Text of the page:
Gunmetal Blue

Gunmetal Blue - Cover - FRONT ONLY.jpg
Gunmetal Blue - Cover - FRONT ONLY.jpg

Gunmetal Blue


Detective Art Topp has a wife...or rather, had a wife. It's really hard to tell. On one hand, he talks to her every day, and she talks back. On the other, he's still in shock from the day he walked into his Triple A Detective AAAgency office and found her lifeless body riddled with bullets, the catastrophic blowback from what should have been a simple investigation. Now he's promised his daughter he's going to figure out what happened. The only problem is, he's not much of a detective--just a washed-up middle-aged former telecom worker who went to the gun range too often, watched too many episodes of The Rockford Files, and suddenly decided it'd be fun to be a private eye. Or maybe there's another problem--he also knows it might have been his fault. And the cops are starting to wonder, too...

Gunmetal Blue showcases Joseph G. Peterson at his inimitable best. It's delightfully absurd and horrifyingly plausible, a sad and funny look at what happens when our airy fantasies become gritty reality, and when that reality in turn falls apart into madness and nightmares.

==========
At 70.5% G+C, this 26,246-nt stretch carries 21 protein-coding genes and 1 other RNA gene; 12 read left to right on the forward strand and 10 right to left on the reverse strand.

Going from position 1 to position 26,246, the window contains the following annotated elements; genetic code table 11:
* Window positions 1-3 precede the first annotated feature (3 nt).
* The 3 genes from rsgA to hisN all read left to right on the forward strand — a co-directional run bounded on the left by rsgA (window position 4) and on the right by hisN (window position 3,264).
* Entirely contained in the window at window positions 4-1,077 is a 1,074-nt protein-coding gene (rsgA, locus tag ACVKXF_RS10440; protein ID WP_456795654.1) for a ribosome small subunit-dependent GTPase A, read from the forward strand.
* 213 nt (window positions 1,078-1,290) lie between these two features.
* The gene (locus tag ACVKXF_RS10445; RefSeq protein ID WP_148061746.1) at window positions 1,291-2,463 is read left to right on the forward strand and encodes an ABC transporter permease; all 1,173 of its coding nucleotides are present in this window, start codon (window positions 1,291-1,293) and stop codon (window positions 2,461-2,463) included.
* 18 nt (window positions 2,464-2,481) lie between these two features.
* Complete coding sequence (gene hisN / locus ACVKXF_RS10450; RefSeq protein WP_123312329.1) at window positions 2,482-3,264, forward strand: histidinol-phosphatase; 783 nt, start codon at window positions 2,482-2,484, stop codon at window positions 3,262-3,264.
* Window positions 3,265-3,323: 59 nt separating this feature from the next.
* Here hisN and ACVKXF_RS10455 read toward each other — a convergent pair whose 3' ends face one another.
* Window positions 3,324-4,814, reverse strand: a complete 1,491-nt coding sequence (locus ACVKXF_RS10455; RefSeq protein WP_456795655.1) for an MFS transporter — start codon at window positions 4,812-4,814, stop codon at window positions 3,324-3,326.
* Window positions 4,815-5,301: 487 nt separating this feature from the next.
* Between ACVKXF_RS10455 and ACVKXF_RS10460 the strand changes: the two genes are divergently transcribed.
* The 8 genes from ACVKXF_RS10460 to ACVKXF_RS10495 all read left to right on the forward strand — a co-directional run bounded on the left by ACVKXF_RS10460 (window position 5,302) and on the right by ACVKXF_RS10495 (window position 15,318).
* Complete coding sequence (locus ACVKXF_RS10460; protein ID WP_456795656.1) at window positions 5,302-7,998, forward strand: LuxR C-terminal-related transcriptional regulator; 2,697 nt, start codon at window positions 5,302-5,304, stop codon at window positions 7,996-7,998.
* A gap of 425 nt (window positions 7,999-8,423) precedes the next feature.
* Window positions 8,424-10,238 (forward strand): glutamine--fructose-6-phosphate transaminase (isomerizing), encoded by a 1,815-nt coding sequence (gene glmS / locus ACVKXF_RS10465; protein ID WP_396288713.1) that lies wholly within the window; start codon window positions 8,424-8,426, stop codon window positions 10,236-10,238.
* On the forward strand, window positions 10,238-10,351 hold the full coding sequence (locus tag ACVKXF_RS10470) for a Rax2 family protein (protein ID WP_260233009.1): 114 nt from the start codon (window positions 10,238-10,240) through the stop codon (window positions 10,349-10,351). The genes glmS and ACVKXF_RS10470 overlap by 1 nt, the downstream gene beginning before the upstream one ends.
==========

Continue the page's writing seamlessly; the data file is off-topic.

"One of the Windy City's best-kept secrets, Peterson looks to grab attention with this skillfully calibrated, oddly compelling novel about a grieving detective." - Kirkus Reviews

"A novel that starts out as a gentle comedy and gets (via shifting time lines and weird turns in the story) increasingly more absurdist, Peterson's latest is well sports a story that taps into the reader's own insecurities and private fantasies. An unusual and very enjoyable take on the PI novel." - Booklist

"Set in a Chicago as gritty as anything James T. Farrell portrayed, Gunmetal Blue is a noir for our violent times." - Dave Newman, author of The Poem Factory and Two Small Birds

"With peculiar and endearing dialogue that piques curiosity, and circular storytelling that entrances, this deep meditation on grief, memory, longing and loneliness--disguised as a detective novel--will haunt you." - Bill Hillmann, author of The Old Neighborhood and Mozos

"A dark, poignant take on an everyman's grief and the scourge of American gun violence. The novel feels like a classic Hollywood noir film transported to contemporary times." - Leland Cheuk, author of Letters from Dinosaurs

"A quite outstanding piece of writing. . . . It is a tribute to Peterson's considerable skills as a writer that he is able to weave important philosophical themes into a gripping piece of prose." - Stephen Grant, author of Spanish Light

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